Storm forward Joe Stimson against Wests Tigers in Round 4.

The Storm's smiling assassin

Joe Stimson is as relaxed as they come, but one moment during pre-season caused the young Storm forward some anxiety.

"I was at wrestling and warming up," he said. 

"I could see Jessie Bromwich, big Nelson (Asofa-Solomona), Tom Learoyd-Lahrs and just going, 'how am I going to tackle these guys?' It was pretty mind-blowing." 

Picturing Stimson overawed is hard. He's a laconic, cheerful figure, and greets you with a handshake and a warm smile. He's chatty and talks quickly.

The 21-year-old has enjoyed a swift rise to NRL honours this year, featuring in 15 games and establishing himself as a reliable member of the Storm's forward pack. 

He grew up in Temora, a tiny town 400 kilometres south-west of Sydney in the Riverina area. The city is known mainly for its agriculture – producing lots of grain, cereals and honey – with a couple of schools, a railway station and some shops. There's not much to do apart from enjoying the outdoors.

Temora is rated New South Wales' friendliest city. It could be why Stimson is so cheery. Is it a happy place to live?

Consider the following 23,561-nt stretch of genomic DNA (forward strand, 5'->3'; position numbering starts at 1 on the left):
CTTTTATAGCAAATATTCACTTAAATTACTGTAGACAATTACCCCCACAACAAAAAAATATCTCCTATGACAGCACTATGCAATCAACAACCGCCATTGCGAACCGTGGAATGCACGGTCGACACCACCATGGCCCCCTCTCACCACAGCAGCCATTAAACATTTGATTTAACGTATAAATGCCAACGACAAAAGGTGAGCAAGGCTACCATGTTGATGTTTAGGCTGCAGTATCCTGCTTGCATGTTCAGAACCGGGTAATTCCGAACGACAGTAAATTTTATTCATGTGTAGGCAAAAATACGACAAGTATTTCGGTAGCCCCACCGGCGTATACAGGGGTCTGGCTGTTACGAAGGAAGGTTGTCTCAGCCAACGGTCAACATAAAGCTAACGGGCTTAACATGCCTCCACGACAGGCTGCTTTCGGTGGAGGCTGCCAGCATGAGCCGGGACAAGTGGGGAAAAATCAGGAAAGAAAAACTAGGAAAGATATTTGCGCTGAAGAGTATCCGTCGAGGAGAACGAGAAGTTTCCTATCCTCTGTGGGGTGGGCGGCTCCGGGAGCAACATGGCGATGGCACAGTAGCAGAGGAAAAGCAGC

"I can vouch for that," he said.

"I really enjoyed it. I loved the freedom I had. I'm lucky enough my mum didn't buy me PlayStations or anything like that. 

"I was outside a lot with my brothers and my mates. There wasn't much to do out in Temora. Most days we used to go up to Nixon Park and kick the footy." 

Stimson's family has strong rugby league pedigree. His uncle (Mark) played 92 games for Balmain and Wests Tigers while his dad (Peter) played a season at South Sydney. Stimson loved growing up with footy all around.

"Dad was a massive influence growing up," he said. 

"I used to always love going up to training with him when he was up at the (Temora) Dragons. I just begged him to play backyard footy with me when I was young. 

"Dad was probably a bit annoyed by it, but I loved every minute. I really enjoyed watching Dad play, just on tapes and stuff like that, and enjoyed hearing all the stories about him. I liked the way he played as well – a tough, no nonsense footy player."

Stimson joined the Storm's under-20s and Queensland Cup side and impressed enough to be awarded the club's inaugural Feeder Player of the Year in 2016.

He says he's already exceeded his expectations so far.

"I was only expecting to have a couple of game this year," he said. 

"That was my goal, but I was pretty fortunate with Tohu's injury that it gave me an opening and I've just looked to try and grab it with both hands. I've been lucky enough to string a few games together."

He's also not bothered about the fierce competition for spots in the NRL team. But it doesn't stop his mum asking if he's playing each week.

"It's funny. Mum is always like, 'are you in this week mate?' And I say, 'I'll find out Thursday, I'm not too sure'. I reckon it's a good thing. You want every session to be your best session."